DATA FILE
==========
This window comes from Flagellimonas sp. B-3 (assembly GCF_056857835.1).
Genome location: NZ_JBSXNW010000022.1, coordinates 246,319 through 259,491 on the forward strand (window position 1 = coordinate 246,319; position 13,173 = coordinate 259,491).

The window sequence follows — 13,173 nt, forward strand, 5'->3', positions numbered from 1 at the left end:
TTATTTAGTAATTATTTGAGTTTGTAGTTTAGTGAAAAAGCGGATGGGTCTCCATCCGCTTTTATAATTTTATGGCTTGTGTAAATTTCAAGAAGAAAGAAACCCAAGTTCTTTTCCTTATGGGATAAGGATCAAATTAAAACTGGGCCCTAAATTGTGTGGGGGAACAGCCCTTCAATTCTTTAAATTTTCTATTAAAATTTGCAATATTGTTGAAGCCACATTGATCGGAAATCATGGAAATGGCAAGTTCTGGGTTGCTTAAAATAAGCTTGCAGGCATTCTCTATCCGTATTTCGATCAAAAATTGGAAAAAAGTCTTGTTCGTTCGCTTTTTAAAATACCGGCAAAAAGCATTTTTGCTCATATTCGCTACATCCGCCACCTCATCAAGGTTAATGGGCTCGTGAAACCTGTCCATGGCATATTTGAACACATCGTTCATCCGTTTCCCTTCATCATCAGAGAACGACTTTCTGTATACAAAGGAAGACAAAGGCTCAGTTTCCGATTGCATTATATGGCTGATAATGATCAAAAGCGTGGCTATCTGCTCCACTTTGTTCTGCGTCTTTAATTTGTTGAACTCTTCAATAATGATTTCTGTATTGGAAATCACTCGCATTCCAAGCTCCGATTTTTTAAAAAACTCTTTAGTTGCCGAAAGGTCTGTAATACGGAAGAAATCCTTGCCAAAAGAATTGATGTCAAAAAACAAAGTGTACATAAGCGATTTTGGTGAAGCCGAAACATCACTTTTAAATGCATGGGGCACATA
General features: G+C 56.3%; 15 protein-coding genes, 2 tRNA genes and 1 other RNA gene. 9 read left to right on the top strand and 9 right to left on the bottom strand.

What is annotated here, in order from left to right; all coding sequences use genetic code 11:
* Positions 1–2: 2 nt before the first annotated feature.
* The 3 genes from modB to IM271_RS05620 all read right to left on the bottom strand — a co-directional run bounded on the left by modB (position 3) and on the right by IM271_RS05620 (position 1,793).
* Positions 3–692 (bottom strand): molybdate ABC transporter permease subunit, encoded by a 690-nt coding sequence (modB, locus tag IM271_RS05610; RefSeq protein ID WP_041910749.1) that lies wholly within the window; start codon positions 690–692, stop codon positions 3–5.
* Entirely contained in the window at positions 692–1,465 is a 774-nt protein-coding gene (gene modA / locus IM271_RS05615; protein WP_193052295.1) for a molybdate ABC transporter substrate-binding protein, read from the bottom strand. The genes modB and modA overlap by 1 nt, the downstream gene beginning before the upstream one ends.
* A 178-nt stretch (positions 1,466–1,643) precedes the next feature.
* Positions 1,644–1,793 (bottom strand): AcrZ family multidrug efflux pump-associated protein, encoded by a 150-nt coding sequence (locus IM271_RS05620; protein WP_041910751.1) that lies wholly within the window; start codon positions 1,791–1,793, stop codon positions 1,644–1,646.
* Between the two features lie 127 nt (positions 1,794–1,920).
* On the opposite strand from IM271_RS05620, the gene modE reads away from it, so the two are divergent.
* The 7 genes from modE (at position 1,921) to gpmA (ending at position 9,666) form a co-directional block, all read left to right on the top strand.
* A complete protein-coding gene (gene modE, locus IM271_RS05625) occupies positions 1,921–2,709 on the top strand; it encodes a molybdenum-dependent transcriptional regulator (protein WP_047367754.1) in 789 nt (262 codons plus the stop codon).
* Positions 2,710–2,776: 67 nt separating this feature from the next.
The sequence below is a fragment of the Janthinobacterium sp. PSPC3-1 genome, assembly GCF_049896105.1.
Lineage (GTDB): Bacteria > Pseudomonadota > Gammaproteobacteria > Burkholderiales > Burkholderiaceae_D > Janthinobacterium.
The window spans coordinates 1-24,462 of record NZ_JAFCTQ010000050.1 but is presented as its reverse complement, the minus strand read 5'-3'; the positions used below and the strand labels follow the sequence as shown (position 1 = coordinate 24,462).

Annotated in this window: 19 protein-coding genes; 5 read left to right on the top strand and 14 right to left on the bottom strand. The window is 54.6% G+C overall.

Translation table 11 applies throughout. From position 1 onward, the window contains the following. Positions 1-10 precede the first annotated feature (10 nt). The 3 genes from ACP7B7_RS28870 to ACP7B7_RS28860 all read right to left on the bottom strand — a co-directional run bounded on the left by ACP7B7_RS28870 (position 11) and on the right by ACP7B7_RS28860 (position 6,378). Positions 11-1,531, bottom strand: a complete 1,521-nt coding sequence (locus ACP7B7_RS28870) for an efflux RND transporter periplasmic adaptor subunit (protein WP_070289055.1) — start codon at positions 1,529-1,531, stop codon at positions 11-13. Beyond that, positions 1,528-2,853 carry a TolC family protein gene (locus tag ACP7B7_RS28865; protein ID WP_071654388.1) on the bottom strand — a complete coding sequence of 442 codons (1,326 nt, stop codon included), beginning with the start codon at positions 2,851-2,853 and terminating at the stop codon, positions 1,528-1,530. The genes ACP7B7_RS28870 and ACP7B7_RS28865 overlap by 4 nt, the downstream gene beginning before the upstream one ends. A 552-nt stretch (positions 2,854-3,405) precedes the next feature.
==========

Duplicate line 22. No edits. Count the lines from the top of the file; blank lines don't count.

Translation table 11 applies throughout. From position 1 onward, the window contains the following. Positions 1-10 precede the first annotated feature (10 nt). The 3 genes from ACP7B7_RS28870 to ACP7B7_RS28860 all read right to left on the bottom strand — a co-directional run bounded on the left by ACP7B7_RS28870 (position 11) and on the right by ACP7B7_RS28860 (position 6,378). Positions 11-1,531, bottom strand: a complete 1,521-nt coding sequence (locus ACP7B7_RS28870) for an efflux RND transporter periplasmic adaptor subunit (protein WP_070289055.1) — start codon at positions 1,529-1,531, stop codon at positions 11-13. Beyond that, positions 1,528-2,853 carry a TolC family protein gene (locus tag ACP7B7_RS28865; protein ID WP_071654388.1) on the bottom strand — a complete coding sequence of 442 codons (1,326 nt, stop codon included), beginning with the start codon at positions 2,851-2,853 and terminating at the stop codon, positions 1,528-1,530. The genes ACP7B7_RS28870 and ACP7B7_RS28865 overlap by 4 nt, the downstream gene beginning before the upstream one ends. A 552-nt stretch (positions 2,854-3,405) precedes the next feature.